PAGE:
CAMDEN — By Michael Roizen, M.D.
and Mehmet Oz, M.D.
King Features Syndicate
Variety may be the spice of life, at least folks have been claiming that since William Cowper coined the phrase in his 1785 poem “The Task.” But in 2019, science may have changed the saying by proving that spice itself is the heart of life.
Italian researchers have found that eating chili peppers four or more times weekly reduces your risk of dying from a heart attack by 40% and from stroke by over 50%! Their study, published in the Journal of the American College of Cardiology, tracked around 22,000 men for eight years, and the researchers say peppers convey those benefits regardless of whether you have any cardiovascular risk factors or eat a healthy Mediterranean diet.
This follows a 2017 study published in PLOS that found Americans who eat chili peppers (not counting dried pepper flakes) reduce their risk of death over a 19-year timespan by 13%!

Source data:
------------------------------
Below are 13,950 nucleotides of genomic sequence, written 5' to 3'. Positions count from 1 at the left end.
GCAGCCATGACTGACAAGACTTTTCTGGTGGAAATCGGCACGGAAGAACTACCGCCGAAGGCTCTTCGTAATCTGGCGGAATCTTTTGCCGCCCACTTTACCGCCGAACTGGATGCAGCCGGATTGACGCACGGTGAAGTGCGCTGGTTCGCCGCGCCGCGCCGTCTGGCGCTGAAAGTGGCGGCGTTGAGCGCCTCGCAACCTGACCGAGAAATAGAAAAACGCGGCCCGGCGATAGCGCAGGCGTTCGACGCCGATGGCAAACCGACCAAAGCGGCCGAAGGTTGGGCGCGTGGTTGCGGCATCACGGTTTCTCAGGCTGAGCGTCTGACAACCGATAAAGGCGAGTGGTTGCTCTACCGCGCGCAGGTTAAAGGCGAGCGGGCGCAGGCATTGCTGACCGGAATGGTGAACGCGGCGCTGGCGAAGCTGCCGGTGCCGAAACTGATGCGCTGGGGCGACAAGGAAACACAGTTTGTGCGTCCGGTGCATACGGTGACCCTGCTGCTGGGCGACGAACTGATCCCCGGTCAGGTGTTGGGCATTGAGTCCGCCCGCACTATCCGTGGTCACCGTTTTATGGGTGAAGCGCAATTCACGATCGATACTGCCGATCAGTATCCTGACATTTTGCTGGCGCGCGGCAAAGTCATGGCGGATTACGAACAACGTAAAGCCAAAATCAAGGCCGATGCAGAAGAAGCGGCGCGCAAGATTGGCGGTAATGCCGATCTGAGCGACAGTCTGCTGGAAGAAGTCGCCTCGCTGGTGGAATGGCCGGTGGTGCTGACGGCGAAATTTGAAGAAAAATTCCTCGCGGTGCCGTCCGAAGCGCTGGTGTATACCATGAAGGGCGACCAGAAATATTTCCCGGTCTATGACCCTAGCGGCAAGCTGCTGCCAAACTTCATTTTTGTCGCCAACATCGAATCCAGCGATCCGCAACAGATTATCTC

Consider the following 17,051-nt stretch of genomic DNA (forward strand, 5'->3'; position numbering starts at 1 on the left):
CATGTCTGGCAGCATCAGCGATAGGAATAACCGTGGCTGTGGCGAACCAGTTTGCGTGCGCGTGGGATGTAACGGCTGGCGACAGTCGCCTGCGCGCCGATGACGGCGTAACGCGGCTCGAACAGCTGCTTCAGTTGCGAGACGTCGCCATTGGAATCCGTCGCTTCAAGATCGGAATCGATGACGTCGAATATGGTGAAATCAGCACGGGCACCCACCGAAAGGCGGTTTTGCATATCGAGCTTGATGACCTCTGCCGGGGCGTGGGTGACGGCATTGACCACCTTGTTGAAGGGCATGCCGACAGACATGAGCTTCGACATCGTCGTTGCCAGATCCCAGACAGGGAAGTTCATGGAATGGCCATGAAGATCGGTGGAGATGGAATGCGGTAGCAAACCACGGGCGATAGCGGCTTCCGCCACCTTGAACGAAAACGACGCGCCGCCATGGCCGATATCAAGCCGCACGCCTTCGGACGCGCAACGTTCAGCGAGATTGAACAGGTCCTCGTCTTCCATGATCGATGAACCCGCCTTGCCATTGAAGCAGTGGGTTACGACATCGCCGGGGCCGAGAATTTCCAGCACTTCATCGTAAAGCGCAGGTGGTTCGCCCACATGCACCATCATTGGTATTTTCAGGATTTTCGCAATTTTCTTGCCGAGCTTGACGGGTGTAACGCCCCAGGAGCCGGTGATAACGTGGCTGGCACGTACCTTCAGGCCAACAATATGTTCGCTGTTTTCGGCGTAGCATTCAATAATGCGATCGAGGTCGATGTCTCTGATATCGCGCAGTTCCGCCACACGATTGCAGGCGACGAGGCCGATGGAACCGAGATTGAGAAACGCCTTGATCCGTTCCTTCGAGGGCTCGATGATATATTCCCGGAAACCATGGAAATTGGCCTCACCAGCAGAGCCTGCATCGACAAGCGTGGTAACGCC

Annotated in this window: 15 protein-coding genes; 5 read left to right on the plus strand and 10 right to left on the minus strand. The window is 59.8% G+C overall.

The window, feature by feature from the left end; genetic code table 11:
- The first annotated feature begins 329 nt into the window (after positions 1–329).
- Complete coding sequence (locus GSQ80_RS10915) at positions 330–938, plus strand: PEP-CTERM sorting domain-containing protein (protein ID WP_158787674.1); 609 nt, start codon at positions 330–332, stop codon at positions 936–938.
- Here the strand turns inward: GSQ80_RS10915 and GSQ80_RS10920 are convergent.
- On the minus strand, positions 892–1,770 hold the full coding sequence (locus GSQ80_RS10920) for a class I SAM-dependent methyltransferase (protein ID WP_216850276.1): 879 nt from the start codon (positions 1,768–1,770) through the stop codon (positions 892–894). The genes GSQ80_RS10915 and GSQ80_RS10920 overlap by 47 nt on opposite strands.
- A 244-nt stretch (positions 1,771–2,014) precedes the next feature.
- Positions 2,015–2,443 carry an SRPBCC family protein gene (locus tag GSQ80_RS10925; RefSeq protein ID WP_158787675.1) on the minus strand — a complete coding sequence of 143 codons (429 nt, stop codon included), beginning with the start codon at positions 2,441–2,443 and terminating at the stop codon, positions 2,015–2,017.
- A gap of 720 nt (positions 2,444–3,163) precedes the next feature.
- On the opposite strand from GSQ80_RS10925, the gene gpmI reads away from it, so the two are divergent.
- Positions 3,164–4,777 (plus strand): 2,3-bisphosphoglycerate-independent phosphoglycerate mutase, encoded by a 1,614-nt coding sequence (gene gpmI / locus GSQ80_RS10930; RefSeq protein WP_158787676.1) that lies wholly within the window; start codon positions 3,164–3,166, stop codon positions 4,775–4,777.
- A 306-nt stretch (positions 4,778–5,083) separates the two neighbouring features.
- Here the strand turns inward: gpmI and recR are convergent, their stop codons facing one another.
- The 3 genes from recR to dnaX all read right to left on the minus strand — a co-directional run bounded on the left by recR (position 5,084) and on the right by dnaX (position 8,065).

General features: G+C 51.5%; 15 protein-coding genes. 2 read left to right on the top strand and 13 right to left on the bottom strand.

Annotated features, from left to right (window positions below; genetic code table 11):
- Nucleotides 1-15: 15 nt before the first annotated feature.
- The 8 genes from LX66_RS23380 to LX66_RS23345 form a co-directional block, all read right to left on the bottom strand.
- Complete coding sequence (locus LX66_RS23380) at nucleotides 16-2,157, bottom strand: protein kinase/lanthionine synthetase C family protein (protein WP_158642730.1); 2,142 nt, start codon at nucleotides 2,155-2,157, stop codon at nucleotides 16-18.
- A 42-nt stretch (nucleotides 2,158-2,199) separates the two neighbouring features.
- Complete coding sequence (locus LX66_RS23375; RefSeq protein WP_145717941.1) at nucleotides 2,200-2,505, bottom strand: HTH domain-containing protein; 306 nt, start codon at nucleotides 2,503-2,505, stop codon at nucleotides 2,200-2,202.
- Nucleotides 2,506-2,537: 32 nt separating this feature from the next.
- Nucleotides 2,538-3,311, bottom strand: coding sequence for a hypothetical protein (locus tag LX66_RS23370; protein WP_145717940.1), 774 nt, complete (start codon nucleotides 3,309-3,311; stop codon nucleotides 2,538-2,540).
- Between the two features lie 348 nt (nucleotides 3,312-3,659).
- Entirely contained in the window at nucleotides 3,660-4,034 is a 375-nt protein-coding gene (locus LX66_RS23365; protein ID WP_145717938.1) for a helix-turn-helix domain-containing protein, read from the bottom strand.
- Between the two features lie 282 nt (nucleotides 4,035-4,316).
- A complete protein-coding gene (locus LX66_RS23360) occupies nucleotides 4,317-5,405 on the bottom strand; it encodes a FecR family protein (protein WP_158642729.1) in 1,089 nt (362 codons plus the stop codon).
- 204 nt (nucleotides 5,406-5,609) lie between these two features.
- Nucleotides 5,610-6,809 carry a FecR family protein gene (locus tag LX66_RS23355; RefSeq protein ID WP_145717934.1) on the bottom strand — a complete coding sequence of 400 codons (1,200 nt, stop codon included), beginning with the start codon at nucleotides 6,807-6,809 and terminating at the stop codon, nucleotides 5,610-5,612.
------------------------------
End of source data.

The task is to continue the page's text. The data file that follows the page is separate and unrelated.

What makes chili peppers so health-friendly when they can be so hot they seem heart-stopping? The benefits appear to be the result of the tongue-searing chemical capsaicin, which helps moderate your insulin response after eating and lowers your resting heart rate, and phytonutrients that help process fats, dilate blood vessels and knock out bacteria.
So, enjoy whole wheat pasta arrabiata or diavolo using pepperoncini (like spicy Calabrian peppers that register 15,000 to 30,000 on the Scoville scale). And don’t shy away from Asian peppers found in dishes like Szechuan Dan Dan noodles or spicy vegetarian eggplant.
Mehmet Oz, M.D. is host of “The Dr. Oz Show,” and Mike Roizen, M.D. is Chief Wellness Officer and Chair of Wellness Institute at Cleveland Clinic.
(c)2020 Michael Roizen, M.D. and Mehmet Oz, M.D.